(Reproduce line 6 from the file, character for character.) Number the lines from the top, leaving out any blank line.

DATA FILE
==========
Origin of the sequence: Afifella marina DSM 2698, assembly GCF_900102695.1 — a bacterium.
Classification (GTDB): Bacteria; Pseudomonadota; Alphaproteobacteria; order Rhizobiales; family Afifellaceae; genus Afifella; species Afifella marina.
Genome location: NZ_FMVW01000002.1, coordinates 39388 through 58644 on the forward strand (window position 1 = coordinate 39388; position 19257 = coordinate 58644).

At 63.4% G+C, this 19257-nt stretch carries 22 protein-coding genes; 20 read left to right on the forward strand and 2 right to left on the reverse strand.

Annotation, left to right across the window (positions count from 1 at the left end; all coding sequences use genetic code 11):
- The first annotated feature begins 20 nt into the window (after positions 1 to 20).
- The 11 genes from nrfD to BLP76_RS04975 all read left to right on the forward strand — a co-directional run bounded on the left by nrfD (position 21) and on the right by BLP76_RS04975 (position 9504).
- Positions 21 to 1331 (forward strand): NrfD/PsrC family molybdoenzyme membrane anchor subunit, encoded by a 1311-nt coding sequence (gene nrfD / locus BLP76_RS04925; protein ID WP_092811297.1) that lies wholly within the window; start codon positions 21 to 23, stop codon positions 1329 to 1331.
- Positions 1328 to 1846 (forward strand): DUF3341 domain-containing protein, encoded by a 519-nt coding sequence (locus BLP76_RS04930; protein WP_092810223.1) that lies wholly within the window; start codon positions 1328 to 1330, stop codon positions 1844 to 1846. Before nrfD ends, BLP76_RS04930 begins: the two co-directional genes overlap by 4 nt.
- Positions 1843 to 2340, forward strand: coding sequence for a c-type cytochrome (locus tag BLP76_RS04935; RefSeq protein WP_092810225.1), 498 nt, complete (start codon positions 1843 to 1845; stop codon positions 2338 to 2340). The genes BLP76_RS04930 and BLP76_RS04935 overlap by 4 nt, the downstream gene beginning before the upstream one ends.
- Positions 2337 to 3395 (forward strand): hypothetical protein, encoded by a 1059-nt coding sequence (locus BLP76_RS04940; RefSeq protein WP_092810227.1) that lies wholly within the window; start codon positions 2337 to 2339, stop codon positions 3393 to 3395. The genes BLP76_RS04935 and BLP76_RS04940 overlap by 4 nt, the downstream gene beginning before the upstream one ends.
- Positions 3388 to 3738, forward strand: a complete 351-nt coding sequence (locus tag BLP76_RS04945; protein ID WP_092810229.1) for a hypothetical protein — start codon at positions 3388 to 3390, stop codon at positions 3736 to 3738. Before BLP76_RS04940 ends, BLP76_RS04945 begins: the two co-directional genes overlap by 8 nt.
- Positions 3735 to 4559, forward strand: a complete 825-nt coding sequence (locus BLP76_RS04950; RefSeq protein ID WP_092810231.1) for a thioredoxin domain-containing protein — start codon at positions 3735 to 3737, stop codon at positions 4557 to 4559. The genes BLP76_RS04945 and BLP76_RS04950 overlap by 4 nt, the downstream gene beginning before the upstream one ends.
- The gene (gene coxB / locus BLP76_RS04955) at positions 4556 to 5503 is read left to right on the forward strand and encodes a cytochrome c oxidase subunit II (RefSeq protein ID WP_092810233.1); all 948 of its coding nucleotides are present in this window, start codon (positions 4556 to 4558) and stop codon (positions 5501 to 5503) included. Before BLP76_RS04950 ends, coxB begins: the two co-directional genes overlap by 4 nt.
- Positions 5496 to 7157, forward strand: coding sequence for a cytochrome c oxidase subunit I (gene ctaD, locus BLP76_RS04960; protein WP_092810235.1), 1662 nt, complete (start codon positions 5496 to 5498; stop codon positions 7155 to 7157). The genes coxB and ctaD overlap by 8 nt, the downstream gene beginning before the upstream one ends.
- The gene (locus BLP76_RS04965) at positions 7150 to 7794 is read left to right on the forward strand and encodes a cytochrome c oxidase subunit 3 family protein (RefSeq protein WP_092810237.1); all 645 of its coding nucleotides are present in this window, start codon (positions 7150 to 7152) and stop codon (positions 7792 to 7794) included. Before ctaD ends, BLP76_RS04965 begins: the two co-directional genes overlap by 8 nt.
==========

- The first annotated feature begins 20 nt into the window (after positions 1 to 20).